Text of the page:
Early colonial settlers to the area in 1700 included Samuel, Samuel Wetmore and Benjamin Allen and the burying ground established in 1737. The settlements became part of Middletown, but in 1744, the General Assembly recognized Middlefield as a separate religious society. Located half way between Durham and Middletown, Middlefield became incorporated as a town in 1866. The cemetery has excellent examples of colonial era Connecticut Valley Ornamental Style markers, many by local stone cutter David Miller. Benjamin Allen’s marker is uniquely wonderful carving of a tree being felled by an arm welding a hatchet emerging from a billowing cloud. A similar carving can be seen on the grave marker for Elizabeth Norton, 1751, Durham Old Cemetery, Durham CT. In both carving, healthy trees grow to the proper left (the viewer’s right), likely representing spouses and children that outlived the deceased. For additional information on the history of the cemetery, visit this wonderful article posted by Bryna O’Sullivan.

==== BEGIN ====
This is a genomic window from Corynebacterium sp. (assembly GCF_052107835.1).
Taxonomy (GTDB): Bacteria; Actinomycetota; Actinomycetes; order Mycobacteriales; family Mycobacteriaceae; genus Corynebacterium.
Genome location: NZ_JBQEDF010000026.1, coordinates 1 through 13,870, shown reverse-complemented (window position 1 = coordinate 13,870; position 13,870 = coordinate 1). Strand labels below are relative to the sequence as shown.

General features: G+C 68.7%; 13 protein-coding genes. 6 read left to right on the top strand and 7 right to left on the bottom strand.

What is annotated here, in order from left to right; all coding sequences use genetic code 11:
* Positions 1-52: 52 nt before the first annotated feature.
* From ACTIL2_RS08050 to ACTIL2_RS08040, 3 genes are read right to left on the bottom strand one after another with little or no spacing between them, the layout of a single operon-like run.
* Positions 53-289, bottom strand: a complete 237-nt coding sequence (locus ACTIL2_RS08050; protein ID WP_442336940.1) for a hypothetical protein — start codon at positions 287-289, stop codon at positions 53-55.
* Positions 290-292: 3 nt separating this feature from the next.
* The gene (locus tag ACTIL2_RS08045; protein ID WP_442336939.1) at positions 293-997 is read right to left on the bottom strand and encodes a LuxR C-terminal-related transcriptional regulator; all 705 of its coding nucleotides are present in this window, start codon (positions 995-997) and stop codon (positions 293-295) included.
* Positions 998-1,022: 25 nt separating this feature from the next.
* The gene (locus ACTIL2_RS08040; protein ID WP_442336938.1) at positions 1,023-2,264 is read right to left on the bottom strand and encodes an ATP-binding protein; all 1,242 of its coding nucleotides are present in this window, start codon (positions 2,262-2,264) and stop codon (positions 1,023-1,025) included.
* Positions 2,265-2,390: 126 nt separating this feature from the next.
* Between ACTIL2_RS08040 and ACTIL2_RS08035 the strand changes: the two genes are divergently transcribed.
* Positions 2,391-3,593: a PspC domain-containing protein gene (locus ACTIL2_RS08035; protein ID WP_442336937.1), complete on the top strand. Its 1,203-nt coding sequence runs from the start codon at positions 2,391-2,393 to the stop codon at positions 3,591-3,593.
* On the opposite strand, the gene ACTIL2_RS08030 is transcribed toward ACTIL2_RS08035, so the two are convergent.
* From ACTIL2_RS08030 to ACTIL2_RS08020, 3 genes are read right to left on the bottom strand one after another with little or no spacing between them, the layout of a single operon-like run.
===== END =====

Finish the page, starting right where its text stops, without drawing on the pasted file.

The markers suffer from a wide variety of deterioration issues. The Connecticut Valley Sandstone markers endured years of weathering, organic growth, and disaggregation of the stone, spalling, stone loss, missing blocks, and stone foundation failures. Marble markers have sugaring of the surfaces from acid rain exposure, loss of crystalline cohesion, breaks, cracks and unstable and failed foundations. An unusually large proportion l of grave stones are broken close to ground level from some unknown past event or series of events. Whether from storm burst or reckless vandalism, the tall markers will be difficult to repair long term due to the leverage of the stones. Future plans may require the use of stainless steel braces. A historic repair in the cemetery shows a marker held in place with iron bolts and straps. While unsightly and not an acceptable practice today, the hardware appears to have held the marker for decades with no signs of damage other than slight staining of the stone.
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